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Of food, technology, movies, music, and travel—or whatever else strikes my fancy

How to Compose Popular Songs That Will Sell

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No, I can’t tell you how to do that. Trust me, if I could compose popular songs that would sell, I wouldn’t be toiling away in the tech industry. Just like Hugh Grant in About a Boy, I’d be living a life of leisure paid for by my song royalties, all cool toys and artfully tousled hair.

Another person who doesn’t feel he really knows how to compose popular songs that will sell is Bob Geldof, who therefore mockingly uses that as the title of his new album. Now much better known for his ongoing humanitarian work with Africa (Live Aid and all all that), as a musician he’s mostly remembered for one song: 1980s “I Don’t Like Mondays.” (Mind, if you’re only going to be remembered for one song, that’s a really excellent one to be associated with.)

It’s not entirely correct that’s been his only success. Particularly in the UK, the Boomtown Rats had numerous top 40 (and other number 1) hits, and even as a solo artist, “This Is the World Calling” and “The Great Song of Indifference” were pretty big hits. Not to mention his being the cowriter of everyone’s favorite rock Christmas song, “Do They Know It’s Christmas?

He is a rich man, but the fact is, that’s more from his TV productions (did you know he created Survivor?) and other business holdings than from song royalties. He loves making music but, he says, doesn’t feel comfortable trying to sell it.

So the title is amusing, and apt, and layered in meaning. But is it any good? Well I think so. I’d say it’s better than any of his other solo albums, other than Sex, Age, and Death. Geldof calls this new album the companion to that one. That one, written as he emerged from a deep depression brought on by his marriage ending, was very dark, deeply personal, and hauntingly intense. This one, written as he amazes in the restorative power of love in second marriage, is much brighter, still fairly personal, and incredibly varied in musical styles (including a couple hauntingly intense numbers).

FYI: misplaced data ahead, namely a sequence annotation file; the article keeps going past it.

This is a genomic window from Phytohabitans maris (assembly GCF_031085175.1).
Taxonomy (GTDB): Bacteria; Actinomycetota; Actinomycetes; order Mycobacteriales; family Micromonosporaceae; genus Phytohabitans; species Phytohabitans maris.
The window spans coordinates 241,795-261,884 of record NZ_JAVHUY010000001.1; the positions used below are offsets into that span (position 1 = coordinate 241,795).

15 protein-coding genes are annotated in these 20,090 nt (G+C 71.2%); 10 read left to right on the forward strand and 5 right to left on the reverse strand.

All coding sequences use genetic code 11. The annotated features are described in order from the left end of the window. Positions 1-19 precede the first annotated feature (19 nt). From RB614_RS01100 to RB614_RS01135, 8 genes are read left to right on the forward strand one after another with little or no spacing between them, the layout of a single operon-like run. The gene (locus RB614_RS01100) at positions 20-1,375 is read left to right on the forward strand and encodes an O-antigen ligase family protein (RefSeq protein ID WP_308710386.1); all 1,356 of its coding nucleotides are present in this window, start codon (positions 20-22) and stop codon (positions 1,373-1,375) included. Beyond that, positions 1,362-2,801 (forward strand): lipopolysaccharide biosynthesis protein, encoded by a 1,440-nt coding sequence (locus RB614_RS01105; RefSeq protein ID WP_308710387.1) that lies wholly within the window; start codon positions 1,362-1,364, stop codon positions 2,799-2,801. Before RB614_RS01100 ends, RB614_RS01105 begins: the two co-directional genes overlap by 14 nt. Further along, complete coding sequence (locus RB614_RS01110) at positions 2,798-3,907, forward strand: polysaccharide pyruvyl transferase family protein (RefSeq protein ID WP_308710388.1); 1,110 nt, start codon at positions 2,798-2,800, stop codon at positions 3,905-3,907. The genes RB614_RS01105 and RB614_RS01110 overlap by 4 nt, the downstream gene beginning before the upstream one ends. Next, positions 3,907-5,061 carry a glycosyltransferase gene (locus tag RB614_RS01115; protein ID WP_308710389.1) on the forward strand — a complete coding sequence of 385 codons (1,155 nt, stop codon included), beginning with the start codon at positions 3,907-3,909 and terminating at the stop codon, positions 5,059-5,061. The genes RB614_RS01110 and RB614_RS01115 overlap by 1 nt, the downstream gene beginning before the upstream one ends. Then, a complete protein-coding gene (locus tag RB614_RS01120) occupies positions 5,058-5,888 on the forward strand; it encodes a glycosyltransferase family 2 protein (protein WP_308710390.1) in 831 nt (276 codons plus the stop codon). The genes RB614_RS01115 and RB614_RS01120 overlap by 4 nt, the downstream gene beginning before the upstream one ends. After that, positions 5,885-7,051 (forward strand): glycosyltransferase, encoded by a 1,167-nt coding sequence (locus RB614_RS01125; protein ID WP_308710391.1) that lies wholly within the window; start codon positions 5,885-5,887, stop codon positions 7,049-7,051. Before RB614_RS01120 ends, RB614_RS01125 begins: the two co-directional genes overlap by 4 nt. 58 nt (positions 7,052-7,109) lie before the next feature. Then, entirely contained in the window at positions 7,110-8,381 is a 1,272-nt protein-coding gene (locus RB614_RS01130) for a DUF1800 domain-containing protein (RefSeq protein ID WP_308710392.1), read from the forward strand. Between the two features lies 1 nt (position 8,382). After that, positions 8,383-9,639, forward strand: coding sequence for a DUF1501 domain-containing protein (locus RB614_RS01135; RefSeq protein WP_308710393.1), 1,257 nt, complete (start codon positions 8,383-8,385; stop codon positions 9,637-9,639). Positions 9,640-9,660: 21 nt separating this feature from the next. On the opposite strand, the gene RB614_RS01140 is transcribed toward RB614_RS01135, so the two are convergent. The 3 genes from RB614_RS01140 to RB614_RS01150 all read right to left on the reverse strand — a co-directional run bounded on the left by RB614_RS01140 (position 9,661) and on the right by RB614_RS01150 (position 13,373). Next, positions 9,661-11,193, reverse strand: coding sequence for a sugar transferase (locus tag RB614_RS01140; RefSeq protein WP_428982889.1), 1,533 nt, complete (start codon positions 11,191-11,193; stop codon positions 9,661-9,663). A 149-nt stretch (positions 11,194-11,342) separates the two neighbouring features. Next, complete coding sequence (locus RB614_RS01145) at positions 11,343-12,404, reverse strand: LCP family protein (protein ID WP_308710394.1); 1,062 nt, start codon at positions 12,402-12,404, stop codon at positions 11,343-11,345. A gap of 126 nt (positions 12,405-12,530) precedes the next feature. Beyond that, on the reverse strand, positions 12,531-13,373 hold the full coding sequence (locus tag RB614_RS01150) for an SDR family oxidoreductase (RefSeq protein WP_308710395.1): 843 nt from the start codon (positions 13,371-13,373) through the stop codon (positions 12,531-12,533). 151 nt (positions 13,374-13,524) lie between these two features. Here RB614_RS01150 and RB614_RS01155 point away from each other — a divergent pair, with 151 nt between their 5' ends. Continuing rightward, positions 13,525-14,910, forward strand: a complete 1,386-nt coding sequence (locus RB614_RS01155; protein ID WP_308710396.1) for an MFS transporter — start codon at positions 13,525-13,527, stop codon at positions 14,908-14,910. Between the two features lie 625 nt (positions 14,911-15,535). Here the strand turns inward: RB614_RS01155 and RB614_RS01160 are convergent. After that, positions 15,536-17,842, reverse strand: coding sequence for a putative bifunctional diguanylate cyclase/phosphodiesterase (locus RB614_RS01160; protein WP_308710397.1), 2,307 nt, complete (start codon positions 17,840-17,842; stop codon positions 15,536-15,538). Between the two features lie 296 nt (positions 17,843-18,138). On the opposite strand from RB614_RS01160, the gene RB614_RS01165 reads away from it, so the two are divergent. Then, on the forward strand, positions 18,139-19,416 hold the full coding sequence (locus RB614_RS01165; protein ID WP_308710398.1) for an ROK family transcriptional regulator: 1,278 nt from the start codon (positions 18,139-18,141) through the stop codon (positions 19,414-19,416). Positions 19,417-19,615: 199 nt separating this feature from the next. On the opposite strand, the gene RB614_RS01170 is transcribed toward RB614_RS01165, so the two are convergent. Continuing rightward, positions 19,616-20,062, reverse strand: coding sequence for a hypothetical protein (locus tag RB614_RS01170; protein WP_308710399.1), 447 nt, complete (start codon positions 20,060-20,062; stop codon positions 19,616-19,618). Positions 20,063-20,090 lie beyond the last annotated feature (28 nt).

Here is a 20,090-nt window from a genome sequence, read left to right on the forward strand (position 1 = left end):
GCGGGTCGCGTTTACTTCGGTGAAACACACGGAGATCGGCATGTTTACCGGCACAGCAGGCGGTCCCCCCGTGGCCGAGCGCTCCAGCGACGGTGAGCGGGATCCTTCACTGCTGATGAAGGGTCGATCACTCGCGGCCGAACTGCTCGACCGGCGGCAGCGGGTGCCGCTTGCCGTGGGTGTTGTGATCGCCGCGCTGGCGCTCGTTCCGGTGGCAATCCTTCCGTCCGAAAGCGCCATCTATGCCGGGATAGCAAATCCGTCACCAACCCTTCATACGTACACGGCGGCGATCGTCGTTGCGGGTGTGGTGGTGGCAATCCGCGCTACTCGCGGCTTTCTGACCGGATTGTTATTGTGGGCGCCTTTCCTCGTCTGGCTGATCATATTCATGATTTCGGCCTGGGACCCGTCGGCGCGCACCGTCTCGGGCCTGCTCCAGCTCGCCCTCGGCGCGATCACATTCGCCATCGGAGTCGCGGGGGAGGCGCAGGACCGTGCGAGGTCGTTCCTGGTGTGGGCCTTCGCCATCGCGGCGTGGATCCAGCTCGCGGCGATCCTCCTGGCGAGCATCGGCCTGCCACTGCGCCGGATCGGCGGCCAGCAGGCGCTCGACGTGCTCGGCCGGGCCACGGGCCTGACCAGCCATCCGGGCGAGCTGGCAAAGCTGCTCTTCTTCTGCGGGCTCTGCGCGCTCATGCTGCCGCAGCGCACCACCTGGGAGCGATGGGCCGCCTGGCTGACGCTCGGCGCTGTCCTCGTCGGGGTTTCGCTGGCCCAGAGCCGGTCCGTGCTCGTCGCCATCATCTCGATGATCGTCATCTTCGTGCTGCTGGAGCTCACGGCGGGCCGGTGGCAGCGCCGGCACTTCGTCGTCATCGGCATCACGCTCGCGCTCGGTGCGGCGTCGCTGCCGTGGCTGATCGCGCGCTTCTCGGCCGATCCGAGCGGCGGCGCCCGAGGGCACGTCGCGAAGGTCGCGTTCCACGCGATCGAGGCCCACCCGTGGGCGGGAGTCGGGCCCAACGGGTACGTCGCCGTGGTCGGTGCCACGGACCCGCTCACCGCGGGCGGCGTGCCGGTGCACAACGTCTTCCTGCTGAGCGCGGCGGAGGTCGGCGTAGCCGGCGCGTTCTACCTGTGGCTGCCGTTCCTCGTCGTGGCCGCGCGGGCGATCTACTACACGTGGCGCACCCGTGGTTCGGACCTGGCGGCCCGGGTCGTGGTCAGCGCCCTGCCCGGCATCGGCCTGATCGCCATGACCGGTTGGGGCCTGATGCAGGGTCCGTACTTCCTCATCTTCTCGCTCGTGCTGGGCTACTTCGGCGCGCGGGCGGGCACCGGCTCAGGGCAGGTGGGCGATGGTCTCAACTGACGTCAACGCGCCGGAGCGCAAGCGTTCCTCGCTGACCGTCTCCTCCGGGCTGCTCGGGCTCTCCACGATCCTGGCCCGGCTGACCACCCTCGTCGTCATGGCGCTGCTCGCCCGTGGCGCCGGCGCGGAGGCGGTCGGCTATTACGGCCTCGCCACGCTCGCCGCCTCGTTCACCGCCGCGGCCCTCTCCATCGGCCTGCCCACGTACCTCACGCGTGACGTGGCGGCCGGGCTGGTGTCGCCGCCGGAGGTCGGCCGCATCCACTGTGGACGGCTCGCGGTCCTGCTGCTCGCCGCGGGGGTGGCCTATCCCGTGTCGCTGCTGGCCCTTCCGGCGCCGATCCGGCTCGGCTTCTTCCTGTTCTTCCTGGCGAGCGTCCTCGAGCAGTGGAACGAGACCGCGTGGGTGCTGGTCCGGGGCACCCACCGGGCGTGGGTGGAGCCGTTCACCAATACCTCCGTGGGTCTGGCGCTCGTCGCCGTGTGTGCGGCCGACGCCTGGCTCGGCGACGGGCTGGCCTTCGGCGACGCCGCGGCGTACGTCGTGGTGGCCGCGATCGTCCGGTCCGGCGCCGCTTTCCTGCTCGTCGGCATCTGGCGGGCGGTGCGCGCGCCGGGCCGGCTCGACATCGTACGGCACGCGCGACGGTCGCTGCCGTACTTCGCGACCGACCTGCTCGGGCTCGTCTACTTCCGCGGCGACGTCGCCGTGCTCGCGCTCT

A lot of the songs are pretty catchy. There aren’t any I don’t like. I already love “She’s a Lover” and the hidden track at the end, “Young and Sober”, which synopsizes his entire life in an amusing three minutes. So will it sell? Unlikely, given the decline of album sales in the music industry as a whole. But the mighty few who find their way to this record won’t be disappointed, I don’t think.

PS Excellent 15-minute documentary about Bob Geldof, the musician, then and now:

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